Federal school-discipline data released this month shows Wake County failed to report any student referrals to law enforcement or arrests during the 1011-2012 school year. Every school district in the country was supposed to report that data to the U.S. Department of Education’s Civil Rights Data Collection. The Wake County district has nearly 148,000 students; about a quarter are black; 15 percent are Hispanic; 49 percent are white and 6 percent are Asian.
Garcia, who is black and Latina, is a high school senior who suffered years of abuse as a small child in another state, according to Story. The girl was placed with a family member in North Carolina. She said Garcia wants to disclose what has happened to her; fellow students have rallied to her defense and appealed to the county’s Board of Education this month to help free her, as local TV and other media have reported.
A couple of years ago Garcia entered the Wake County foster-care system and has been transferred from group homes to individual homes and among three different high schools in less than two years, Story said. Garcia gets no counseling at school, Story said. And since January, Story said, the teen has been cut off from the counseling she was previously receiving as a foster child because she was placed in an individual home that’s far from town and has been provided no transportation.
That’s been tough on the teen because she had finally built some trust with the counselor, Story said.
On March 7, Garcia got into an altercation with another girl on a school bus. Story says Garcia has been bullied at school by other kids. The school system won’t comment on Garcia’s individual history. The Raleigh Police Department — which assigns school resource officers to schools — says that Garcia struck the other girl multiple times but that the other girl did not suffer serious injuries.
A school resource officer, according to Story, made a judgment call to arrest Garcia for simple battery. The teen was charged before for making threats to a teacher at school, Raleigh police spokesman Jim Sughrue said. Police records show she was given a ticket in connection for an alleged altercation at school previously. Because Garcia is older than 15, she was booked and taken to the Wake County Detention Center and placed among adult women.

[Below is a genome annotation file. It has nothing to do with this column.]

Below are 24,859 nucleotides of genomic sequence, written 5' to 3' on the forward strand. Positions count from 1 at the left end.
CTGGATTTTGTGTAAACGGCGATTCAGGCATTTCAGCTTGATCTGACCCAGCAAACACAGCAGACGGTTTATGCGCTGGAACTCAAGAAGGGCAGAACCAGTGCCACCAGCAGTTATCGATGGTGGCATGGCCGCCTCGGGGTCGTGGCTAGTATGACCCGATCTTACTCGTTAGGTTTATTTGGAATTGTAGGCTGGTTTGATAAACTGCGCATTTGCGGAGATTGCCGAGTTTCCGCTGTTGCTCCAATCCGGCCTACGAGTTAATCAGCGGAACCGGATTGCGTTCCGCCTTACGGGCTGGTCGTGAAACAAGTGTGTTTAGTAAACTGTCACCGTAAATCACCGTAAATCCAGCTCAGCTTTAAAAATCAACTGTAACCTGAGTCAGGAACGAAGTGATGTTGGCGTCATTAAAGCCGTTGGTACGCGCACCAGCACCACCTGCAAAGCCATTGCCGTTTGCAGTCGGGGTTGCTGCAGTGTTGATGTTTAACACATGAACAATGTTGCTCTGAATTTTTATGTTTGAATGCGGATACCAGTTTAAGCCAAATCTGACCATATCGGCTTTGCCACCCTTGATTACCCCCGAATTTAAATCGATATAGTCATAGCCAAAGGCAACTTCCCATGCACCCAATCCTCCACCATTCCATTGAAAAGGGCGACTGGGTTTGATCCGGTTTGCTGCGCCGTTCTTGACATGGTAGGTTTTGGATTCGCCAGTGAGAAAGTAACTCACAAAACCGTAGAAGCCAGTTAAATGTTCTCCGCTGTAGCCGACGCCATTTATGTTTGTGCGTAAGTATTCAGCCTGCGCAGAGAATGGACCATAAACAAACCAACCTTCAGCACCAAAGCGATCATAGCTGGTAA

“I urged him to let me pick her up,” Story said, explaining a conversation with the police officer who arrested Garcia after the bus incident.
Story said that the officer told her he felt that Garcia needed “to learn a lesson.” In the meantime, the school district convened a meeting, Story said, to review the bus incident. School officials originally labeled the teen’s infraction as a “level two” out of five levels of misbehavior, with five being the most serious on the scale. A level-two punishment is a maximum of five days suspension. But the review concluded that Garcia’s behavior stemmed from “underlying trauma” and that she should not be suspended at all as punishment.
Yet she remained jailed.
Story said shelters are available where Garcia could have been placed instead of keeping her in jail.
On Tuesday, Wake County students and parents joined students from other states to visit federal officials in Washington, D.C. to discuss concerns about school discipline policies they complain are criminalizing kids for schoolyard fights and other misbehavior better handled with in-school counseling sessions that get to the root of conflicts.
The event was organized by the Dignity in Schools Campaign. The group met with federal education and justice officials to urge that more be done to get schools to adopt unprecedented Federal School Discipline Guidance released by the U.S. Departments of Education and Justice in January.